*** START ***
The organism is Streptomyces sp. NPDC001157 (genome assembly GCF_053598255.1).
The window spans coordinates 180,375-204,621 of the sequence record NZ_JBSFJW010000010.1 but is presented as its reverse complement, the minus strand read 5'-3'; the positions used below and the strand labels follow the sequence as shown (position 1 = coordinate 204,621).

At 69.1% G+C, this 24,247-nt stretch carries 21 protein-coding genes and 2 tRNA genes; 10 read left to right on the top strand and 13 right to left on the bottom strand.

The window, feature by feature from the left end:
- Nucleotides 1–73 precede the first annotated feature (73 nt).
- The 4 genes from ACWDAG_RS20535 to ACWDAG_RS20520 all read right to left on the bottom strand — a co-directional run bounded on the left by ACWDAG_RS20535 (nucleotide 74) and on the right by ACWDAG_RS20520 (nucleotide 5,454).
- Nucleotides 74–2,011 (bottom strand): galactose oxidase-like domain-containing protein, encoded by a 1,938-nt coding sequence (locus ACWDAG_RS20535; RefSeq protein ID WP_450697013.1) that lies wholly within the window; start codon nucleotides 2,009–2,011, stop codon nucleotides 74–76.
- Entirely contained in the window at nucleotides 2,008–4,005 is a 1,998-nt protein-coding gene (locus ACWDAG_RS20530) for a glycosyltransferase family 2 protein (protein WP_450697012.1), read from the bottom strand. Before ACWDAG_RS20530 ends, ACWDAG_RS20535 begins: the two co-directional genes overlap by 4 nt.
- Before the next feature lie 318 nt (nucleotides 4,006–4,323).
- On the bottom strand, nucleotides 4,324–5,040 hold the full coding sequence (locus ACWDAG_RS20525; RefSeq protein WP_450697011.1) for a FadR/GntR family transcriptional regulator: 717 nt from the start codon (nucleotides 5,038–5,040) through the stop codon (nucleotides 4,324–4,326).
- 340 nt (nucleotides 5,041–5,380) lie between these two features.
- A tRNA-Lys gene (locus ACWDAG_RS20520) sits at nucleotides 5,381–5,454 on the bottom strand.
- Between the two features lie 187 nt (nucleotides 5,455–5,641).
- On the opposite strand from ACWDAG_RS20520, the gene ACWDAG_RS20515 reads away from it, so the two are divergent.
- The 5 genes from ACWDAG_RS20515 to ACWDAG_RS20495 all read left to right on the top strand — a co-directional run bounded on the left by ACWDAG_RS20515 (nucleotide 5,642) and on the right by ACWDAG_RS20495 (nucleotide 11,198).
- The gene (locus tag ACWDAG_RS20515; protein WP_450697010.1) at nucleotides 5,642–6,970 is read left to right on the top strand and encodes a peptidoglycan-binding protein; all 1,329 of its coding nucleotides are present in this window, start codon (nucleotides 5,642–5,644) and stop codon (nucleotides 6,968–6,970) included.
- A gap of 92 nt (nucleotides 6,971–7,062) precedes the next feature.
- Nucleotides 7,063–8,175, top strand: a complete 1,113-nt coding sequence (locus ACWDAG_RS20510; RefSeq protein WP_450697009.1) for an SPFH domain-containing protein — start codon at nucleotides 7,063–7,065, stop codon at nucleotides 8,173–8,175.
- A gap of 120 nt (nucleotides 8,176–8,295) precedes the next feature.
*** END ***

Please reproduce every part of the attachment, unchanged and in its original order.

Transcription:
The organism is Streptomyces sp. NPDC001157 (genome assembly GCF_053598255.1).
The window spans coordinates 180,375-204,621 of the sequence record NZ_JBSFJW010000010.1 but is presented as its reverse complement, the minus strand read 5'-3'; the positions used below and the strand labels follow the sequence as shown (position 1 = coordinate 204,621).

At 69.1% G+C, this 24,247-nt stretch carries 21 protein-coding genes and 2 tRNA genes; 10 read left to right on the top strand and 13 right to left on the bottom strand.

The window, feature by feature from the left end:
- Nucleotides 1–73 precede the first annotated feature (73 nt).
- The 4 genes from ACWDAG_RS20535 to ACWDAG_RS20520 all read right to left on the bottom strand — a co-directional run bounded on the left by ACWDAG_RS20535 (nucleotide 74) and on the right by ACWDAG_RS20520 (nucleotide 5,454).
- Nucleotides 74–2,011 (bottom strand): galactose oxidase-like domain-containing protein, encoded by a 1,938-nt coding sequence (locus ACWDAG_RS20535; RefSeq protein ID WP_450697013.1) that lies wholly within the window; start codon nucleotides 2,009–2,011, stop codon nucleotides 74–76.
- Entirely contained in the window at nucleotides 2,008–4,005 is a 1,998-nt protein-coding gene (locus ACWDAG_RS20530) for a glycosyltransferase family 2 protein (protein WP_450697012.1), read from the bottom strand. Before ACWDAG_RS20530 ends, ACWDAG_RS20535 begins: the two co-directional genes overlap by 4 nt.
- Before the next feature lie 318 nt (nucleotides 4,006–4,323).
- On the bottom strand, nucleotides 4,324–5,040 hold the full coding sequence (locus ACWDAG_RS20525; RefSeq protein WP_450697011.1) for a FadR/GntR family transcriptional regulator: 717 nt from the start codon (nucleotides 5,038–5,040) through the stop codon (nucleotides 4,324–4,326).
- 340 nt (nucleotides 5,041–5,380) lie between these two features.
- A tRNA-Lys gene (locus ACWDAG_RS20520) sits at nucleotides 5,381–5,454 on the bottom strand.
- Between the two features lie 187 nt (nucleotides 5,455–5,641).
- On the opposite strand from ACWDAG_RS20520, the gene ACWDAG_RS20515 reads away from it, so the two are divergent.
- The 5 genes from ACWDAG_RS20515 to ACWDAG_RS20495 all read left to right on the top strand — a co-directional run bounded on the left by ACWDAG_RS20515 (nucleotide 5,642) and on the right by ACWDAG_RS20495 (nucleotide 11,198).
- The gene (locus tag ACWDAG_RS20515; protein WP_450697010.1) at nucleotides 5,642–6,970 is read left to right on the top strand and encodes a peptidoglycan-binding protein; all 1,329 of its coding nucleotides are present in this window, start codon (nucleotides 5,642–5,644) and stop codon (nucleotides 6,968–6,970) included.
- A gap of 92 nt (nucleotides 6,971–7,062) precedes the next feature.
- Nucleotides 7,063–8,175, top strand: a complete 1,113-nt coding sequence (locus ACWDAG_RS20510; RefSeq protein WP_450697009.1) for an SPFH domain-containing protein — start codon at nucleotides 7,063–7,065, stop codon at nucleotides 8,173–8,175.
- A gap of 120 nt (nucleotides 8,176–8,295) precedes the next feature.